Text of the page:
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Christian Sites Selected for UNESCO List: An Overview of World Heritage Sites in Japan
[2018.06.30]

The Hidden Christian Sites in the Nagasaki Region have been registered by UNESCO as a World Heritage site. This is the twenty-second Japanese entry on the prestigious list.

The Hidden Christians Who Secretly Practiced Their Faith

On June 30, 2018, the World Heritage Committee of UNESCO announced the official registration of the Hidden Christian Sites in the Nagasaki Region on its World Heritage list.

The locations include Ōura Church in Nagasaki; the remains of Hara Castle, where Christian farmers were besieged during the Shimabara Rebellion of 1637–38; and Sakitsu in Amakusa, a fishing village that was once a center for the faith. The UNESCO advisory body the International Council on Monuments and Sites commented that the sites bear testimony to the unique cultural tradition nurtured by Hidden Christians in the Nagasaki region who secretly practiced their faith despite a ban on Christianity.

Japan now has 22 World Heritage sites, including its four World Natural Heritage sites.

The Convention Concerning the Protection of the World Cultural and Natural Heritage (“the World Heritage Convention”), adopted at the 1972 General Conference of UNESCO, called for a list to be created of natural and cultural sites of “outstanding universal value.”

In December 1993, Japan’s first World Cultural Heritage sites were registered: the Buddhist Monuments in the Hōryūji Temple area (Nara Prefecture) and Himeji-jō Castle (Hyōgo). The seventeenth such site was registered in 2017, with the recognition of the Sacred Island of Okinoshima and Associated Sites in the Munakata Region. The country’s first two World Natural Heritage sites were also recognized in December 1993: Yakushima (Kagoshima) and Shirakami-Sanchi (Aomori and Akita). These were followed by Shiretoko (Hokkaidō) and the Ogasawara Islands (Tokyo), bringing the total number of sites to four.

As of June 2018, there are 1,073 World Heritage sites in the globe (832 World Cultural sites, 206 World Natural sites, and 35 mixed properties); a total of 193 countries have signed the “World Heritage Convention.”

World Heritage Sites in Japan Year listed
World Cultural Heritage Sites (Prefecture)
Buddhist Monuments in the Hōryūji Temple Area (Nara) December 1993
Himeji-jō Castle (Hyōgo) December 1993
Historic Monuments of Ancient Kyoto (Kyoto and Shiga)
Kiyomizudera Night & Day (360˚ Panorama)
December 1994
The Historic Villages of Shirakawa-gō and Gokayama (Gifu and Toyama)
World Heritage Site Shirakawa-gō: Snow-covered Roofs in a Traditional Mountain Village (360°/Gigapixel)
December 1995
Hiroshima Peace Memorial (Hiroshima)
World Heritage: Hiroshima Peace Memorial (Genbaku Dome) (360° Panorama)
Hiroshima Peace Memorial Park: A Space to Remember the World’s First Atomic Bombing
December 1996
Itsukushima Shintō Shrine (Hiroshima)
World Heritage: Itsukushima Shrine (Time-Lapse Video)
Miyajima: The Wonders of Japan’s Island Shrine (360˚ Panorama)
December 1996
The Historic Monuments of Ancient Nara (Nara)
Nara’s Kasuga Shrine: A Graceful Presence with a Millennium of History
Ancient Messengers: The Timeless Deer of Nara (Photos)
December 1998
The Shrines and Temples of Nikkō (Tochigi)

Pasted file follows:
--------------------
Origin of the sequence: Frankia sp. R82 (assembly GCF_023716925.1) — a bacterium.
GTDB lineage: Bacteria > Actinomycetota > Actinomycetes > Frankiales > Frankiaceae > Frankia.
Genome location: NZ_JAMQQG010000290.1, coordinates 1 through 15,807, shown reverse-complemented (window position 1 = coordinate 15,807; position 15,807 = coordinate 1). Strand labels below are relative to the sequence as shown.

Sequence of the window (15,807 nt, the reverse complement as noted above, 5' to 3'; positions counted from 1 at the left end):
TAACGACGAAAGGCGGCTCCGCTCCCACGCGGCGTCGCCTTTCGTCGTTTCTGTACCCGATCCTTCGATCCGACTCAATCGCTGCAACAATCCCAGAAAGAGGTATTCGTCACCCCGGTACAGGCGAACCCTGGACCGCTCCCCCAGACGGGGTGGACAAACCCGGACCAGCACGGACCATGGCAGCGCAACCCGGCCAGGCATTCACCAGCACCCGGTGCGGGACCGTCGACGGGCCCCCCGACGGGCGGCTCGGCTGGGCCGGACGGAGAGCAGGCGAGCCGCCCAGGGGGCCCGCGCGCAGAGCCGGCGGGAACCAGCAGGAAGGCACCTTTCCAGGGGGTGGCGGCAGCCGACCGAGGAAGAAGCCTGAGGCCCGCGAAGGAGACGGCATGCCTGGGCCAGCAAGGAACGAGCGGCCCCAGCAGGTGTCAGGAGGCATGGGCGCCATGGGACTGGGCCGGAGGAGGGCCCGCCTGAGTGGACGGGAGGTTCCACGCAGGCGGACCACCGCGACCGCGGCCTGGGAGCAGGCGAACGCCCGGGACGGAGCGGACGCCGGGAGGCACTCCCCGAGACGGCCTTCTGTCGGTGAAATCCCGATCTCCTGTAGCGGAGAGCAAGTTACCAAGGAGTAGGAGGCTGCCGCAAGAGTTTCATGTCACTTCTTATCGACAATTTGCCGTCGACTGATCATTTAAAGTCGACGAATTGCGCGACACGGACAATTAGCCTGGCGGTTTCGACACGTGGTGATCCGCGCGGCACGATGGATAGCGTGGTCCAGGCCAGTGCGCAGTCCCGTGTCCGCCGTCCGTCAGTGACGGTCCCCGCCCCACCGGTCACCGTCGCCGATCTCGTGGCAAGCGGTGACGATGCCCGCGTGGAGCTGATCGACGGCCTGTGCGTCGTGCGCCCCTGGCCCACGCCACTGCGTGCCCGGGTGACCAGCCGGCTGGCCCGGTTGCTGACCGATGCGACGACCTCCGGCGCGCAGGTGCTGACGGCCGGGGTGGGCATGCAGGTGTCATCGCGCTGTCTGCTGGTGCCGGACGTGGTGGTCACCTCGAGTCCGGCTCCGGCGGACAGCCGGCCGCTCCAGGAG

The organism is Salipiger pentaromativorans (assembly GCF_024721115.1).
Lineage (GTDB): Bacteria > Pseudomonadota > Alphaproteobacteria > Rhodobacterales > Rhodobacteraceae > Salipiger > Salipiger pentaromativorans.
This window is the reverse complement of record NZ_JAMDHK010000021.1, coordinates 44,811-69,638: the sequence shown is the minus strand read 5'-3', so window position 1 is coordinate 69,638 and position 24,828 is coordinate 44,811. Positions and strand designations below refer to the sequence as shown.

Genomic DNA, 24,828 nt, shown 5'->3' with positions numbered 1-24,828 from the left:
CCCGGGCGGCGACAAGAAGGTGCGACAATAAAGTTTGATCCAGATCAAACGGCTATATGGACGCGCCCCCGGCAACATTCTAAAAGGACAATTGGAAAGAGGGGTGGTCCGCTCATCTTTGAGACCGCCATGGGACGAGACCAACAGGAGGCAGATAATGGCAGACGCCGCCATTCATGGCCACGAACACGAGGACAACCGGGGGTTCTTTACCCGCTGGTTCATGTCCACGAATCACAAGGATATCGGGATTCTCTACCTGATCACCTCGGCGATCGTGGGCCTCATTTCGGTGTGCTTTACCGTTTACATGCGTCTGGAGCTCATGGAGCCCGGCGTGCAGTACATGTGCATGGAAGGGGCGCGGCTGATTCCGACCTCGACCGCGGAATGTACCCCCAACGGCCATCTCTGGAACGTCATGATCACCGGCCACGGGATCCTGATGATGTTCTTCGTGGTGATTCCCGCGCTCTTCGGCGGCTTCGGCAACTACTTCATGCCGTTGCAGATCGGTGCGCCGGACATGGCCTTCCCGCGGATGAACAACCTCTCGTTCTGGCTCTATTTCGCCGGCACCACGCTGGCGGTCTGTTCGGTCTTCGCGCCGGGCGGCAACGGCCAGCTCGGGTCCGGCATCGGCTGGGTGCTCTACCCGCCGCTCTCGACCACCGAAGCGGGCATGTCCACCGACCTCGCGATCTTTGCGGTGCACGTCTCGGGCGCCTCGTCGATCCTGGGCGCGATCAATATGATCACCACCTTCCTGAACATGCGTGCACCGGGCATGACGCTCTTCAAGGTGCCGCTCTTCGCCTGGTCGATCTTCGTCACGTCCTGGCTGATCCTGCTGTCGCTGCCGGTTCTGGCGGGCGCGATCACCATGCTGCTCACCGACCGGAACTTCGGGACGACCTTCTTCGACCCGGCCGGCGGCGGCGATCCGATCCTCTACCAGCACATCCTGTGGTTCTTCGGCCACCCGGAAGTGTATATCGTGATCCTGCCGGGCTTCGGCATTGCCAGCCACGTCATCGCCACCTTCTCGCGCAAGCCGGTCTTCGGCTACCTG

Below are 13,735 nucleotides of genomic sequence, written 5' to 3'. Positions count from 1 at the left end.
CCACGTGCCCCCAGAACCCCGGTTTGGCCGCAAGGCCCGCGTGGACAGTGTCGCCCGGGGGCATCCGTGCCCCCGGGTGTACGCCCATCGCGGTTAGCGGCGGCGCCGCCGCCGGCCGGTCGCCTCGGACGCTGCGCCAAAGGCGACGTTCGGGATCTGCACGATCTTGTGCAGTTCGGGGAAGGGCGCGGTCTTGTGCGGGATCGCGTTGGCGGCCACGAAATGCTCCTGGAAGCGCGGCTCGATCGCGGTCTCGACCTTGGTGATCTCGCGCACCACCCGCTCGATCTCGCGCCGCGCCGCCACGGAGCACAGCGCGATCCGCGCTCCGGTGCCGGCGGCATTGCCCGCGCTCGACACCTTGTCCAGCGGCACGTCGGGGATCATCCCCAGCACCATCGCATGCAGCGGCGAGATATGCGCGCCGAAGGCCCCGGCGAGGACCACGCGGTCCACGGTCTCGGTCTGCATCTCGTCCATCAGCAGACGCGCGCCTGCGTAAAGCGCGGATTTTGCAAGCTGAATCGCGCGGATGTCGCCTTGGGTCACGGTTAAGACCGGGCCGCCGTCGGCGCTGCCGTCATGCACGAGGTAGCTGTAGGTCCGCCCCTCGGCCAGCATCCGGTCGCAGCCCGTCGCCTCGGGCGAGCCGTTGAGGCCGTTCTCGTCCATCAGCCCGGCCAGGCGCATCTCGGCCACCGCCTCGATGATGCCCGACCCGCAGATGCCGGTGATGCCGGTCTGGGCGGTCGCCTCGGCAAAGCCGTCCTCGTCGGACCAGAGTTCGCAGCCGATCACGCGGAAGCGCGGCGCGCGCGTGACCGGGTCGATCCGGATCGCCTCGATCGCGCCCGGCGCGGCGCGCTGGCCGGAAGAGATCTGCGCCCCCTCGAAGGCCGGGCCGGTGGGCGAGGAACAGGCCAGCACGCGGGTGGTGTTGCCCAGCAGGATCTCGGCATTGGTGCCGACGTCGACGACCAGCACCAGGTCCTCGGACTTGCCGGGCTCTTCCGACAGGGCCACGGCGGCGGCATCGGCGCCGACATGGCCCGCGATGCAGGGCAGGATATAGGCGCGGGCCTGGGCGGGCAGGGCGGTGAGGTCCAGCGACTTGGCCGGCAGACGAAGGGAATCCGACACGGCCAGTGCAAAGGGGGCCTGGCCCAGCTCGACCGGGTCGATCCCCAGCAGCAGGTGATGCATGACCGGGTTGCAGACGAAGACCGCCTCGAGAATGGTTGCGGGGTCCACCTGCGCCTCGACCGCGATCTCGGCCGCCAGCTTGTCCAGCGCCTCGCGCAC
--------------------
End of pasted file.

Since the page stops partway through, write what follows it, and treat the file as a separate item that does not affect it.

Yōmeimon Gate Reopens to Public at Nikkō’s Tōshōgū Shrine
December 1999
Gusuku Sites and Related Properties of the Kingdom of Ryūkyū (Okinawa) December 2000
Sacred Sites and Pilgrimage Routes in the Kii Mountain Range (Nara, Wakayama, and Mie) July 2004
Iwami Ginzan Silver Mine (Shimane) June 2007
Hiraizumi—Temples, Gardens, and Archaeological Sites (Iwate)
World Heritage: Hiraizumi (Video)
World Heritage in Hiraizumi: Iwate’s Chūsonji Embodies a Buddhist Realm
World Heritage in Hiraizumi: Mōtsūji’s Pure Land Paradise
World Heritage in Hiraizumi: Mount Kinkei and the Ruins of Kanjizaiōin and Muryōkōin
June 2011
Fujisan—Sacred Place and Source of Artistic Inspiration (Yamanashi and Shizuoka)
Mount Fuji Through the Lens of Ōyama Yukio (Photos)
Mount Fuji: Where the Spirits Dwell (Photos)
Japan’s Highest Shrine: Fujisan Hongū Sengen Taisha
Mount Fuji in Edo Arts and Minds
June 2013
Tomioka Silk Mill and Related Sites (Gunma)
UNESCO Listing for Tomioka Silk Mill: Meiji-Era Structure a Symbol of Japan’s Modernization
June 2014
Sites of Japan’s Meiji Industrial Revolution: Iron and Steel, Shipbuilding and Coal Mining (Fukuoka, Saga, Nagasaki, Kumamoto, Kagoshima, Yamaguchi, Iwate, and Shizuoka)
Gunkanjima: A Sacred Site of Relics (360° Panorama)
Takeaways from the World Heritage Listing for Sites of Japan’s Meiji Industrial Revolution
July 2015
The Architectural Work of Le Corbusier, an Outstanding Contribution to the Modern Movement (National Museum of Western Art; Tokyo)
Tokyo Art Museum Recognized in UNESCO List
July 2016
Sacred Island of Okinoshima and Associated Sites in the Munakata Region (Fukuoka)
Sacred Island Selected for UNESCO List
Fukuoka’s Munakata Taisha: A Trio of Shrines and Their Precious Artifacts
July 2017
Hidden Christian Sites in the Nagasaki Region(Nagasaki and Kumamoto)
Exploring Nagasaki’s Gotō Islands and the History of the Hidden Christians
The Natural Beauty and Historic Churches of the Gotō Islands (Video)
Sakitsu: A Simple Fishing Village Becomes a World Heritage Site
June 2018
Natural World Heritage Sites (Prefecture)
Yakushima (Kagoshima) December 1993
Shirakami-Sanchi (Aomori and Akita) December 1993
Shiretoko (Hokkaidō) July 2005
Ogasawara Islands (Tokyo) June 2011

(Banner photo: The former Nokubi Church among the remains of villages on Nozaki Island in Ojika, Nagasaki Prefecture, which is part of the UNESCO World Heritage site Hidden Christian Sites in the Nagasaki Region. Photograph by Kuroiwa Masakazu.)

  • [2018.06.30]
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